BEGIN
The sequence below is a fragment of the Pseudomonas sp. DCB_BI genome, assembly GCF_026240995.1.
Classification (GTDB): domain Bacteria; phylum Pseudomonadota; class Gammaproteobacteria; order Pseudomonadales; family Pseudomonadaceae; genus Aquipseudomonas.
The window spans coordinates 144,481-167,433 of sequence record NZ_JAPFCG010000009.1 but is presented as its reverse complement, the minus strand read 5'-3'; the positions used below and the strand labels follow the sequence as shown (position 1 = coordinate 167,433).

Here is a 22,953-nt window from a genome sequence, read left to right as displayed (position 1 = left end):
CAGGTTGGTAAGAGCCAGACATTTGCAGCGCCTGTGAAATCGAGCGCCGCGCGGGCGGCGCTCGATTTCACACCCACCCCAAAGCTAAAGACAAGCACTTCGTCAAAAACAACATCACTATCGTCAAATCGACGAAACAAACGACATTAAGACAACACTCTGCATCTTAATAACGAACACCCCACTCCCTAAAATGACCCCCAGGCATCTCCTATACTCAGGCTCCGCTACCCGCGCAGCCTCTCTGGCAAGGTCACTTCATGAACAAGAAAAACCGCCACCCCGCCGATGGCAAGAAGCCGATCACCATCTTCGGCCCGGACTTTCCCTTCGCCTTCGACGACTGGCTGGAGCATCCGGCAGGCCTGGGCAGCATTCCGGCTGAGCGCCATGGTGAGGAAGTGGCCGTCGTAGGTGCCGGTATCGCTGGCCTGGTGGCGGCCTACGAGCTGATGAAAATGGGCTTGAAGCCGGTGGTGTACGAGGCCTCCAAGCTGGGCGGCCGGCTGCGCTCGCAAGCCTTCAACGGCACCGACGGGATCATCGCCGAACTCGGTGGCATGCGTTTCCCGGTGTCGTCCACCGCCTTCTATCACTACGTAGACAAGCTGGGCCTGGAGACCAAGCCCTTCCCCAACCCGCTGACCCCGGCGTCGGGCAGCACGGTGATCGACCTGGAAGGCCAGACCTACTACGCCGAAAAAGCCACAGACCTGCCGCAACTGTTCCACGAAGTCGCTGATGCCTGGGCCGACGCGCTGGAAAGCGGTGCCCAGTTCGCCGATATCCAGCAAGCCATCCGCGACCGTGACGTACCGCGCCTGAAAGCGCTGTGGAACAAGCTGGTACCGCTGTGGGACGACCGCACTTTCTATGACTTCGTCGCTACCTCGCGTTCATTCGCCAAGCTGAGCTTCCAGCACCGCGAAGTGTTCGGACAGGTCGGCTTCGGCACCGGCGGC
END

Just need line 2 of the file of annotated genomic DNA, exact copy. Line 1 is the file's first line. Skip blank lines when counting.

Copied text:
Classification (GTDB): domain Bacteria; phylum Pseudomonadota; class Gammaproteobacteria; order Pseudomonadales; family Pseudomonadaceae; genus Aquipseudomonas.